What is a full truckload?

Full truckload is known as FTL, TL, or OTR TL (over the road) which denotes surface transportation with semi-trucks. The most general equipment used in it is the class 8 tractor with 53 inches dry van trailer, but it also includes refrigerator and open deck trailers in common. Being the leading logistic service provider in India, we at V-Trans deliver the best logistic solutions to our clients in the form of a full truckload. Here, one shipper’s freight moves on a track at a time, and the shippers do not load the truck fully but completely reserve it.

When should I use FLT?

A logistic service user or provider must take FTL service or deliver it if the process or client demands the following:

  • If the transportation demands more than 12 pallets of shipping at a time.
  • If the transported-to-be product is highly vulnerable to any kind of damage.
  • If the pickup and delivery need to be done at a 100% accuracy rate.
  • If the stock needs to be delivered on time.

Similarities FTL holds with LTL

  • Both shipping models use roadways as the primary mode of transport, but LTL might use railways sometimes.
  • Both LTL and FTL use class 8 types of tractors i.e., semi-tractors.
  • Both the shipping model requires a commercial driving license (CDL)
  • LTL and FTL both do the palletized form of freighting as their primary approach.

How Full Truckload is different from a Less Truckload?

In the case of FTL. The packers do the packaging in the origin station and the products get their seals unpacked only at the end destination warehouse, but in the case of LTL, the packages get packed and unpacked in several hubs before they reach the destination warehouse from the origination point.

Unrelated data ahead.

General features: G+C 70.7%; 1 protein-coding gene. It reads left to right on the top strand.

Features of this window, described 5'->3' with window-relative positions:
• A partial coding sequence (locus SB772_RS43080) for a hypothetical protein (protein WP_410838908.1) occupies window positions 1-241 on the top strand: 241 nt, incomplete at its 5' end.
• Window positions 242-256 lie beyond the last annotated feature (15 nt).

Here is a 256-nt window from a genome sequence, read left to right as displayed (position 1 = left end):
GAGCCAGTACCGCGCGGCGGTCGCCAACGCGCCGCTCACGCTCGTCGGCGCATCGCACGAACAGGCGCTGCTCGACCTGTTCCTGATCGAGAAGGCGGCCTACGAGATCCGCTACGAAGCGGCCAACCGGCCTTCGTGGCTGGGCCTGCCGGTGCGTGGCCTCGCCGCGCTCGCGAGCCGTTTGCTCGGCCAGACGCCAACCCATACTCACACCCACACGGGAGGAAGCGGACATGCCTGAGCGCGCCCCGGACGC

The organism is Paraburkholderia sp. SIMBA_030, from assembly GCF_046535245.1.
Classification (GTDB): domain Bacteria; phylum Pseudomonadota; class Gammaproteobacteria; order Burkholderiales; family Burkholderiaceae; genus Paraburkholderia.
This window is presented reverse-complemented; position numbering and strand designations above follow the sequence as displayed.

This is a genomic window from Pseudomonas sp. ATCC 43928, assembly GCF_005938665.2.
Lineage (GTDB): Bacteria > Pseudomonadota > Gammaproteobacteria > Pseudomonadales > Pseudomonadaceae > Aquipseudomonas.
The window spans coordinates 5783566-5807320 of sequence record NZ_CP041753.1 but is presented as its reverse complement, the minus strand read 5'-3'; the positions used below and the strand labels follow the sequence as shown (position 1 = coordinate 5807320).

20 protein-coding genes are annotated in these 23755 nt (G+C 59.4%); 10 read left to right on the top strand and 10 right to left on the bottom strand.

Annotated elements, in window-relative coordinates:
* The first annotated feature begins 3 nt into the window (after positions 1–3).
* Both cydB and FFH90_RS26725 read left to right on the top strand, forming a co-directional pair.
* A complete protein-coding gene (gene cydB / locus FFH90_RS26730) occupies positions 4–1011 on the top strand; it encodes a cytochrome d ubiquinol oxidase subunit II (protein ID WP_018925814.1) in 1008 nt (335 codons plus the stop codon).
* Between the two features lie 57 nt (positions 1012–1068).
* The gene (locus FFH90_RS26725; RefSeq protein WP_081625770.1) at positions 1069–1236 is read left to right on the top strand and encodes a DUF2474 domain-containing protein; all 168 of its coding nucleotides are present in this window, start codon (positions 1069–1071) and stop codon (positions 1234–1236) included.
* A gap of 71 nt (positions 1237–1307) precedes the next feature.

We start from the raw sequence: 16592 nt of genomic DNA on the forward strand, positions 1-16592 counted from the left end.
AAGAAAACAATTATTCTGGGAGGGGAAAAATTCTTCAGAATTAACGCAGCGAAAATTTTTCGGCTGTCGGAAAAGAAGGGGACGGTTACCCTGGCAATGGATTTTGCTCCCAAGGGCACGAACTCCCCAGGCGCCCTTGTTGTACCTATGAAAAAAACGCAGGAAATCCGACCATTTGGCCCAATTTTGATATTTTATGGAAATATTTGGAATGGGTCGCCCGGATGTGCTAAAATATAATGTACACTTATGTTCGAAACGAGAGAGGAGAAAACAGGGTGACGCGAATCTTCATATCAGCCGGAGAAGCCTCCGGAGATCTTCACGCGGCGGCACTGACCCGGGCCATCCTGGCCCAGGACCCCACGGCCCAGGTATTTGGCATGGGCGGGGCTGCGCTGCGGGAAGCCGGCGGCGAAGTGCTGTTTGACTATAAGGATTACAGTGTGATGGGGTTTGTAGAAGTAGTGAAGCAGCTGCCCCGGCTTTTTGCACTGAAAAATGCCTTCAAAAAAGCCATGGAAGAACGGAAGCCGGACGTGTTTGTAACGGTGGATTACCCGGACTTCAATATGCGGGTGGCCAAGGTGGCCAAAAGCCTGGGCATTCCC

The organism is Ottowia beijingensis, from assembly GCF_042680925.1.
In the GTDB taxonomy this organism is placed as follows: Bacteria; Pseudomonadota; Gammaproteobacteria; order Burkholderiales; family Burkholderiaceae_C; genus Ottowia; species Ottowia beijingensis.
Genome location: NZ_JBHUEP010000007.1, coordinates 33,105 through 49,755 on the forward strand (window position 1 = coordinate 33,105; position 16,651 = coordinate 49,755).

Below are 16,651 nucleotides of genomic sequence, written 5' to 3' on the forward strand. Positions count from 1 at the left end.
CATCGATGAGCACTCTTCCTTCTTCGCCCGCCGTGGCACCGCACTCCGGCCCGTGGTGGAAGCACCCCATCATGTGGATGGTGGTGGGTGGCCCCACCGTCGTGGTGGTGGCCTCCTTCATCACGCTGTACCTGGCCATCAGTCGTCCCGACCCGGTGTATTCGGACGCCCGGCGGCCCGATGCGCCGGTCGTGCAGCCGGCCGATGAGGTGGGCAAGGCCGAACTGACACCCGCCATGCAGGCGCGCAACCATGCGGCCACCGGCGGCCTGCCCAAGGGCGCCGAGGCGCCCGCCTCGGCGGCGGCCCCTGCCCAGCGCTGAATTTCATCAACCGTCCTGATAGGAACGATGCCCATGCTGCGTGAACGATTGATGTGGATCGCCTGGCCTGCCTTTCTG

Since FTL freighting involves direct delivery from source to destination the cost incurred in it won’t be of the much higher price that any firm to worry about, but in the case of LTL, the story is different. LTL involves transporting goods to several hubs before moving to destinations and even if a delay of 15 mins is made by the driver, it incurs a great cost jump in the overall expense for the firm.

The freight class of the shipment also varies in terms of FTL and LTL, where, in FTL the freight class-based costing does not make a huge impactful change in the overall cost of the logistic process, whereas, in the LTL, the freighter must look on the class to have control over the cost of the carriers.

Weighing-based price fluctuation happens in LTL most commonly when compared with FTL. In FTL, the carrier weighs the load in a single weighing station to check whether it exceeds the limit of 80,000 lbs. and if things are fine there will be no more weight checks, but in LTL, if there is a change in weight of the carrier when compared to the list then there might be a change in plan as well as pricing.

The transit time is another differentiating factor between FTL and LT, where in FTL the stocks get delivered directly to the destination without any halts or changes in hubs, and hence, the delaying factors will be minimal troubling ones like traffic, speed rate, etc. In the case of LTL, there will be several differentiating factors that cause delay.

When it comes to taking up the pickups the FTL drivers go on with the firms’ appointment standards but in the case of LTL, it works on a first come first serve basis. Similarly, there is also a notable difference between the trailer specs where the FTL has 53-inch trailers with 102″ width and a height of 110″. In the case of LTL, the trailer is the same 53 inches with 102″ width size and 96″ height.